A man ordered to do unpaid work after a drug conspiracy has landed back in court after prioritizing his job over the court order.

Lewis Boston has not lost “a single day” at his job as a plumber, but he has repeatedly missed appointments with the probation service, a court has heard.

The 27-year-old from Roath, Cardiff, was sentenced in July 2021 for possession of cannabis with intent to supply.

The father-of-two received an 18-month jail term suspended for 24 months, as well as 100 hours of unpaid work, with prosecutor Karl Williams revealing that Boston has only put in six hours and 40 minutes of that work. reports Wales online.

Williams said Boston had provided sick notes for three missed appointments and missed another occasion because of his job, where he earns £500 a week.

On three other dates, he did not attend due to “mental health issues” but did not provide any proof.

He also received a formal warning for using objectionable language in a voicemail to a probation officer.

Judge Jeremy Jenkins recalled an earlier hearing in January when he warned Boston that any further noncompliance would be “unacceptable” and that if he was not medically fit to keep appointments, he had to present evidence.

Boston, of Pen-Y-Wain Road, admitted she had since missed appointments, but her lawyer Emily Jermin said: “She is not taking for granted the opportunity she was given last time around.”

He acknowledged that his client had not been “perfect” but noted that the probation service accepted some absences, including one due to a chest infection.

He has also been “suffering extremely badly” with anxiety and depression following a stabbing two years ago that left him with post-traumatic stress disorder and “decreased motivation”, Ms Jermin told the judge.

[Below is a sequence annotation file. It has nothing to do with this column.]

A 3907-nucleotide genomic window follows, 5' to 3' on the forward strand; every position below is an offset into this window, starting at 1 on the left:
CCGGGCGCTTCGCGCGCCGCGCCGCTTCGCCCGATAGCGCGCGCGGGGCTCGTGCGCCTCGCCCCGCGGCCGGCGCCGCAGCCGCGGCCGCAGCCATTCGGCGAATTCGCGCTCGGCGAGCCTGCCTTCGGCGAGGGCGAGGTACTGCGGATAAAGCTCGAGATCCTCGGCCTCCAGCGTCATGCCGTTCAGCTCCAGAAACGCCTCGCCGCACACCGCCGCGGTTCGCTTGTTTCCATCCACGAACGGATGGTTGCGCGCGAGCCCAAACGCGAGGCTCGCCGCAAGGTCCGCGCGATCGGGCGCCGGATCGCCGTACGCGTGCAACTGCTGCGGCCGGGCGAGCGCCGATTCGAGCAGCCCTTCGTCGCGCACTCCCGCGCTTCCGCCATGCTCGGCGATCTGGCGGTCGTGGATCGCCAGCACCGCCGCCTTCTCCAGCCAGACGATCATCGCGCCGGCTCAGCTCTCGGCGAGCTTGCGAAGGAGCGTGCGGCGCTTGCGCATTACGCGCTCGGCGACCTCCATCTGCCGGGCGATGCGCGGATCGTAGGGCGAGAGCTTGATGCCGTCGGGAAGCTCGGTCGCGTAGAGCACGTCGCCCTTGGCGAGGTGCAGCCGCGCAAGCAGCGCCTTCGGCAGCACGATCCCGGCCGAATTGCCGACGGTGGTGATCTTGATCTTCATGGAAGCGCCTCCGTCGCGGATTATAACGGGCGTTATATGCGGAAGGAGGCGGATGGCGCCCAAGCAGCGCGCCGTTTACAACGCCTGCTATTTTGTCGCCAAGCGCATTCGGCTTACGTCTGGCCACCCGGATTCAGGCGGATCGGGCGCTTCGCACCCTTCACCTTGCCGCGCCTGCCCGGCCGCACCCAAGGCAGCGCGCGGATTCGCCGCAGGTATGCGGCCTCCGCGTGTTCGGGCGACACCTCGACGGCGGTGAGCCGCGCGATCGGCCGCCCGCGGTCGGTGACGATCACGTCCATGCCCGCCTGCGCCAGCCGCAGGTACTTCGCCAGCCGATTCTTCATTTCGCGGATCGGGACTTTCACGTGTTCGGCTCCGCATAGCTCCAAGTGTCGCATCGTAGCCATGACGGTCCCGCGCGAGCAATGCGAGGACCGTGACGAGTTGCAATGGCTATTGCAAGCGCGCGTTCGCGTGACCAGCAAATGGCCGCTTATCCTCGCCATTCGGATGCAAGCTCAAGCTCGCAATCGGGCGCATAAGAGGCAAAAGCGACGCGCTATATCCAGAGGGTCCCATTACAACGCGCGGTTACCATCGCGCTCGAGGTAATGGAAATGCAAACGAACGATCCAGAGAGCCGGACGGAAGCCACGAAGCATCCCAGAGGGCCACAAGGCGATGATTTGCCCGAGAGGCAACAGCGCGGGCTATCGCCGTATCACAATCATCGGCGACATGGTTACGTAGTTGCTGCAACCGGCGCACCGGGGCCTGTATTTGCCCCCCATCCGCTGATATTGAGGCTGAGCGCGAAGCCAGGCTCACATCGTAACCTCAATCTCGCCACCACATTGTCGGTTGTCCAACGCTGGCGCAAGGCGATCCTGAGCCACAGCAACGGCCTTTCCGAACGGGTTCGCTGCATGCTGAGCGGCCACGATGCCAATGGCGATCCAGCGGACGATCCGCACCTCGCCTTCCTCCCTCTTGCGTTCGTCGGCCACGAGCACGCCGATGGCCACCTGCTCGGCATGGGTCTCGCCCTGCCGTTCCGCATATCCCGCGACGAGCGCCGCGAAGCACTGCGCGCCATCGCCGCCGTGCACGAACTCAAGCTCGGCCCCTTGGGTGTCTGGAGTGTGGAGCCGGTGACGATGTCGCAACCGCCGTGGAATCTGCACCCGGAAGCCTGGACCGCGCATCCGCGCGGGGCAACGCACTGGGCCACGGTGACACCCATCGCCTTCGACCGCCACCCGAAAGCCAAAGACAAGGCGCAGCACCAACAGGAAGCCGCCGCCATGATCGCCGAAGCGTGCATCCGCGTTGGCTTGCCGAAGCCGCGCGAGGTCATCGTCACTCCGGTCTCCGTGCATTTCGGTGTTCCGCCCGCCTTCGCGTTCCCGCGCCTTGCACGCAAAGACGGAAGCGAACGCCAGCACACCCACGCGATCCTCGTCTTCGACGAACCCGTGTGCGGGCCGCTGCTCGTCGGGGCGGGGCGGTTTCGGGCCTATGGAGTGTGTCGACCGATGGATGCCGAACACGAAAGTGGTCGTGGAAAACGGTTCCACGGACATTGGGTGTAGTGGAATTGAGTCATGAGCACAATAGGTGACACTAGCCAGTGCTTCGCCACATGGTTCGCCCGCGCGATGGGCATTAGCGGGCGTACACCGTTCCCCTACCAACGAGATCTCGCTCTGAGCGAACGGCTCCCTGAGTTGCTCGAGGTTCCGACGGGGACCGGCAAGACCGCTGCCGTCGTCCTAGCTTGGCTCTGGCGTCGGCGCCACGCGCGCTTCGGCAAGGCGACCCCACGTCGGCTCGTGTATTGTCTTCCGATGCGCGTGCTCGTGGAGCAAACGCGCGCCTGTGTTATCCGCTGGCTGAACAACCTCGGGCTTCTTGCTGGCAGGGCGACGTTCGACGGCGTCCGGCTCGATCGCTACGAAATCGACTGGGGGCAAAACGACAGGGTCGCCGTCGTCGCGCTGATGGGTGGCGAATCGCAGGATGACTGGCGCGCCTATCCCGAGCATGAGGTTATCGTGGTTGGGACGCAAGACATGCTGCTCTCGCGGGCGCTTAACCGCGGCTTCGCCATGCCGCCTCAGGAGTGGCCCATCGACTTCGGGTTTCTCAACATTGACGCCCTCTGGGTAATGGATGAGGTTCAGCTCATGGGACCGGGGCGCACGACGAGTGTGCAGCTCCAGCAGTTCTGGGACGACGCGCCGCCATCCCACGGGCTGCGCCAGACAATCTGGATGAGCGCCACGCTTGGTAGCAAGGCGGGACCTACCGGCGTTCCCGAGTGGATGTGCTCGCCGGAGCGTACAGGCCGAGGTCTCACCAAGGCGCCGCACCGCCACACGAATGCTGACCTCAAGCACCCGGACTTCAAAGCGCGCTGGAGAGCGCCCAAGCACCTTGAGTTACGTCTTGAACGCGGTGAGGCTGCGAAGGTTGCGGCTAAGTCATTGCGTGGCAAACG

“She had to leave an appointment early because one of her children was not well and she had to take care of them,” he added.

“This shows that he has a degree of conscience, particularly with regard to his family. He is afraid of prison and the impact it would have on his mental health, for which he is on medication.

“Your Honor will note that your last substantive criminal offense was in 2019 for the drug offence.

“There have been no traditional offenses since then and this shows a degree of rehabilitation…He just needs to show a little more discipline and motivation going forward.”

Judge Jenkins told Boston that he was on “very thin ice” and that if his boss, Mr. Duggan, had not written a letter of support, the suspended sentence would have been activated.

The judge said: “It is ironic that Mr Duggan says in the letter: ‘He has not missed a single day, which has impressed me very much.’

“It is a pity that the probation service cannot say as much about the order issued by this court.

“It is this court order that you should prioritize, not Mr. Duggan.

“I appreciate you paying him £500 a week and the probation service doesn’t pay him anything. And they shouldn’t either. This is a punishment, not a job.”

The judge imposed a fine of £500 and £150 in processing costs that Boston must pay at the rate of £100 per month.

Judge Jenkins told Boston that if there were any further violations of the order “you’ll be back before me and you’ll know where you’re going.”

He added: “I hope that warning rings in your ears because you won’t get a second chance.”

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